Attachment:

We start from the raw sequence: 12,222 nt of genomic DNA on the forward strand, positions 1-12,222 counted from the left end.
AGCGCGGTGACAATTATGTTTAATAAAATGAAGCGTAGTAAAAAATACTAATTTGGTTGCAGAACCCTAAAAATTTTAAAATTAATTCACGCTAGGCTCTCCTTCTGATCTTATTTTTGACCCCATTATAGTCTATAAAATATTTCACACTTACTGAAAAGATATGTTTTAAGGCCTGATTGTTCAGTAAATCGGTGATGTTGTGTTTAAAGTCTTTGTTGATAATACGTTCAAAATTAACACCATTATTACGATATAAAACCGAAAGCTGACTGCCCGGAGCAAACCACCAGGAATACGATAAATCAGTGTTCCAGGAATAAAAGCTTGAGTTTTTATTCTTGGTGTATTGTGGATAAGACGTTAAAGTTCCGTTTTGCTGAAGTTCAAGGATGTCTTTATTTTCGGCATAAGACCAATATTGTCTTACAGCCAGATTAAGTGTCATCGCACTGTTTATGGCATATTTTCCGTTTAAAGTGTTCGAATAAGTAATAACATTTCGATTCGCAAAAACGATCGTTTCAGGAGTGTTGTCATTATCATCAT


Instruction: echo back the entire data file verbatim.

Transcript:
We start from the raw sequence: 12,222 nt of genomic DNA on the forward strand, positions 1-12,222 counted from the left end.
AGCGCGGTGACAATTATGTTTAATAAAATGAAGCGTAGTAAAAAATACTAATTTGGTTGCAGAACCCTAAAAATTTTAAAATTAATTCACGCTAGGCTCTCCTTCTGATCTTATTTTTGACCCCATTATAGTCTATAAAATATTTCACACTTACTGAAAAGATATGTTTTAAGGCCTGATTGTTCAGTAAATCGGTGATGTTGTGTTTAAAGTCTTTGTTGATAATACGTTCAAAATTAACACCATTATTACGATATAAAACCGAAAGCTGACTGCCCGGAGCAAACCACCAGGAATACGATAAATCAGTGTTCCAGGAATAAAAGCTTGAGTTTTTATTCTTGGTGTATTGTGGATAAGACGTTAAAGTTCCGTTTTGCTGAAGTTCAAGGATGTCTTTATTTTCGGCATAAGACCAATATTGTCTTACAGCCAGATTAAGTGTCATCGCACTGTTTATGGCATATTTTCCGTTTAAAGTGTTCGAATAAGTAATAACATTTCGATTCGCAAAAACGATCGTTTCAGGAGTGTTGTCATTATCATCAT